Accountable Institutions

Schedule 1 to the Financial Intelligence Centre Act, 2001 (FIC Act) has been amended, and took effect from 19 December 2022. Some of the amendments to the list of accountable institutions have far-reaching consequences that not all practitioners may be aware of. They may result in many firms and their clients becoming accountable institutions, which implies a greater burden of compliance with the FIC Act.

Schedule 1 to the FIC Act

The amendments to the list of accountable institutions contained in Schedule 1 to the FIC Act, as published in the Government Gazette No. 47596, dated 29 November 2022, became effective from 19 December 2022.

Among other amendments, the following item added to the list of accountable institutions is of critical importance: ‘20. A person who carries on the business of dealing in high-value goods, in respect of any transaction where such a business receives payment in any form to the value of R100 000,00 or more, whether the payment is made in a single operation, or in more than one operation that appears to be linked, where “high-value goods” means any item that is valued in that business at R100 000,00 or more.’

The following amendment may also be relevant in some circumstances: ‘2. (a) A person who carries on the business of preparing for, or carrying out, transactions for a client, where–

(i) the client is assisted in the planning or execution of –

(aa) the organisation of contributions necessary for the creation, operation or management of a company, or of an external company or of a foreign company, as defined in the Companies Act, 2008 (Act 71 of 2008); (bb) the creation, operation or management of a company, or of an external company or of a foreign company, as defined in the Companies Act, 2008; or (cc) the operation or management of a close corporation, as defined in the Close Corporations Act, 1984 (Act 69 of 1984).

(b) A person who carries on the business of –

(i) acting for a client as a nominee as defined in the Companies Act, 2008; or

(ii) arranging for another person to act for a client as such a nominee.

(c) A person who carries on the business of creating a trust arrangement for a client. (d) A person who carries on the business of preparing for, or carrying out transactions (including as a trustee) related to the investment, safekeeping, control or administering of trust property within the meaning of the Trust Property Control Act, 1988 (Act 57 of 1988).’

Among others, the FIC reference guide for all accountable institutions explains how to register as an accountable institution and what the obligations are, in terms of the FIC Act.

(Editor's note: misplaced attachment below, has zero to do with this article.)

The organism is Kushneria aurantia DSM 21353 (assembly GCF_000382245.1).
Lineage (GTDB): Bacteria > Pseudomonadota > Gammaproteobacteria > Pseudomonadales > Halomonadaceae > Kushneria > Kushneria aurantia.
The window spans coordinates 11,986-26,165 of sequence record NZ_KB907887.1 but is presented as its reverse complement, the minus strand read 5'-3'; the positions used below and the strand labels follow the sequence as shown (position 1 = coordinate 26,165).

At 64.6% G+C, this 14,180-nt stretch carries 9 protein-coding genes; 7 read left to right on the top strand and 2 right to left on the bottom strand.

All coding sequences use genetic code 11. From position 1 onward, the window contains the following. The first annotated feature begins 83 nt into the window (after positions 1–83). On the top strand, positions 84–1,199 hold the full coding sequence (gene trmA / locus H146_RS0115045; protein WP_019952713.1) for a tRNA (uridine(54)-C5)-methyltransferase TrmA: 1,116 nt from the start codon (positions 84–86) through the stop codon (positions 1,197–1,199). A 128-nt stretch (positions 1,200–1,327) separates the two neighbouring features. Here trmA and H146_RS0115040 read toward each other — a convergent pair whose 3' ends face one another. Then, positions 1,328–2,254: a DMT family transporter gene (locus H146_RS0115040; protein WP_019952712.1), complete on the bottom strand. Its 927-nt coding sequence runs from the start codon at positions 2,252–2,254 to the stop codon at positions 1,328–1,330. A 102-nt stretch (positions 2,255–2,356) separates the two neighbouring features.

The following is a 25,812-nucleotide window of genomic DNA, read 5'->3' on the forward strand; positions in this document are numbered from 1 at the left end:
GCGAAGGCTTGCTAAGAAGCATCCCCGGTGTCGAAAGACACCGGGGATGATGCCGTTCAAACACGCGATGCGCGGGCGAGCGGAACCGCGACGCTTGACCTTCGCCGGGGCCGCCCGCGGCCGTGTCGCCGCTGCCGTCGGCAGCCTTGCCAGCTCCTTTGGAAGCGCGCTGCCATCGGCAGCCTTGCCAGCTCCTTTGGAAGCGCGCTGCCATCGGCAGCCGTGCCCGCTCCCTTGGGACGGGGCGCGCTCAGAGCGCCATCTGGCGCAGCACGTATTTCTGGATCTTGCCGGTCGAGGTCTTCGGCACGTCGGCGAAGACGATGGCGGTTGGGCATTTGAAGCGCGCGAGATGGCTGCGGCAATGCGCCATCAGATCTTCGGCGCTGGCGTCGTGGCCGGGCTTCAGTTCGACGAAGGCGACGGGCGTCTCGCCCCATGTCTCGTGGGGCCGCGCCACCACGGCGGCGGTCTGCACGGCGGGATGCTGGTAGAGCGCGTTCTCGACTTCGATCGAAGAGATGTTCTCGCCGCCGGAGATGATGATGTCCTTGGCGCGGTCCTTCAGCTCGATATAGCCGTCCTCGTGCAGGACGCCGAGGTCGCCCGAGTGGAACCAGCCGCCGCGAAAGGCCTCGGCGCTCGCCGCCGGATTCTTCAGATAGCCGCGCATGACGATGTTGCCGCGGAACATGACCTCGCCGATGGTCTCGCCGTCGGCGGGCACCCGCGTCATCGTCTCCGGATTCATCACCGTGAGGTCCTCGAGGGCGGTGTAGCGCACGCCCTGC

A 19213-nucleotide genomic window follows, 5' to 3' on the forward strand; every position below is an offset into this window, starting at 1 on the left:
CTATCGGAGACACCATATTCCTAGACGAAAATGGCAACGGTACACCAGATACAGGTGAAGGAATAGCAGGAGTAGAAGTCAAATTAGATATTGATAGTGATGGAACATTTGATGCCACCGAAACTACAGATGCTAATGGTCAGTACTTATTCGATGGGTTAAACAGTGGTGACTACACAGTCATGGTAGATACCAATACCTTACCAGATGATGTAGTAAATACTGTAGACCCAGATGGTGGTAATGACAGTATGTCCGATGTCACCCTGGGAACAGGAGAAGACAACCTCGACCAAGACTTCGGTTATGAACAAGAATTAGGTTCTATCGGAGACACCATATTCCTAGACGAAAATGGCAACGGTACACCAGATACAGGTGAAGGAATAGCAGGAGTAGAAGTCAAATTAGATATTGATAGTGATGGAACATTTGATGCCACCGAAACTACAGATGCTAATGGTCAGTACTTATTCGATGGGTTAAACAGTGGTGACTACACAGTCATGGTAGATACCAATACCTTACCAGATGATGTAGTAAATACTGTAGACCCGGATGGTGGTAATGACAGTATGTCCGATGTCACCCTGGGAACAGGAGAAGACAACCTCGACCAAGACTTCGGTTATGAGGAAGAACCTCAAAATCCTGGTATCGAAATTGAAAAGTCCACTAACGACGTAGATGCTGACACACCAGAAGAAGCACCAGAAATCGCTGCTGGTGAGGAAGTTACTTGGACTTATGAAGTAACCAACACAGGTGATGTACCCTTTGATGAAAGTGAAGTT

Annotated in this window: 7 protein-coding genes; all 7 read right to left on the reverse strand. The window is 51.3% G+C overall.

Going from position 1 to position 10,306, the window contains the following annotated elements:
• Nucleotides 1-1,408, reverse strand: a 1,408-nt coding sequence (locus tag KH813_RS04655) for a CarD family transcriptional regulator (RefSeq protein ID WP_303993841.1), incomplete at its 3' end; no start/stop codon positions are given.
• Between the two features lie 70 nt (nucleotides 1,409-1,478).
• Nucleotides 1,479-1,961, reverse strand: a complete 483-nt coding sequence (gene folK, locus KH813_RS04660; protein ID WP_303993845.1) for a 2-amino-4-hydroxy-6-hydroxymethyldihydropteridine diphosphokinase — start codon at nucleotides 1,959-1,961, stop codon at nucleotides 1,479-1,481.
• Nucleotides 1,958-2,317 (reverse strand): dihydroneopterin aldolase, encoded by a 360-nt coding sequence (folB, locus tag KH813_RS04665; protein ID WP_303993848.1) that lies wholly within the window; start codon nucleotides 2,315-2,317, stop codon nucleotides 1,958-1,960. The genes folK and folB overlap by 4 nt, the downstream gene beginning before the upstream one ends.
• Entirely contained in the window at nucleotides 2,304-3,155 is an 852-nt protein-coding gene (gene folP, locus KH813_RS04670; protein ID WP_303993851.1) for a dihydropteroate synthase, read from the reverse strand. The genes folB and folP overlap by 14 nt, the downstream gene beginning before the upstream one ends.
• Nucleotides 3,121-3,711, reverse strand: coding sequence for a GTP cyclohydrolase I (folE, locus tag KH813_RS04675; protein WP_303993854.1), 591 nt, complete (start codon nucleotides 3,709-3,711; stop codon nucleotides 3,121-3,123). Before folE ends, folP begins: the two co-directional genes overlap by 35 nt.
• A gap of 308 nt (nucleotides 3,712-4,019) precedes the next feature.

High-value goods

It can easily be argued that a business selling motor vehicles as part of their ordinary course of business will fall within the definition of receiving payment for high-value goods, as the sales transaction for each motor vehicle may be more than R100 000. Even if the sales amount is not settled in one single payment, the payments would still be linked to the same sales transaction. The FIC has explained, however, that installing a solar system, for example, may result in separate payments for different components of the system that are not necessarily linked, e.g. the solar panels, the battery and the inverter.

Auditing and accounting firms should not only consider whether their clients deal in high-value goods, but also whether their firm itself may be seen as providing high-value goods to clients. Firms are encouraged to study the FIC Draft Public Compliance Communication No. 119 for further guidance and examples in this regard.

Trust and company service providers (TCSPs)

Not all auditing and accounting firms are involved in assisting clients with the creation, operation or management of trusts, but there may be instances where practitioners act as trustees of client trusts.

What is more common is that many firms assist clients with the creation, operation or management of companies and operations, or the management of closed corporations. To some extent, this may be included by the company secretarial department of a firm.

Firms are encouraged to study the FIC Draft Public Compliance Communication No. 6A for further guidance in this regard, focusing especially on the inherent risks and potential risk indicators relating to TCSPs.

In summary

Your firm or your clients may be seen as trading in high-value goods, or are defined as TCSPs based on the new amendments. As the amendments are already effective, it is critical to register as an accountable institution and take the necessary steps to comply with the FIC Act.

LEAF can assist firms with technical consultations and staff training on the relevant requirements, and procedures.

References

1.  FIC: Government Notice No. 2800 issued in Government Gazette No. 47596, amending Schedules 1, 2 and 3 to the FIC Act, 2001 2.  FIC: Reference guide for all accountable institutions 3. FIC: Draft Public Compliance Communication No. 6A, Guidance on trust and company service providers for the purpose of schedule 1 to the Financial Intelligence Centre Act, 2001 (Act 38 of 2001) 4. FIC: Draft Public Compliance Communication No. 119, Guidance on the interpretation of high-value goods dealers, item 20 of schedule 1 to the Financial Intelligence Centre Act, 2001 (Act 38 of 2001) and potential risk indicators

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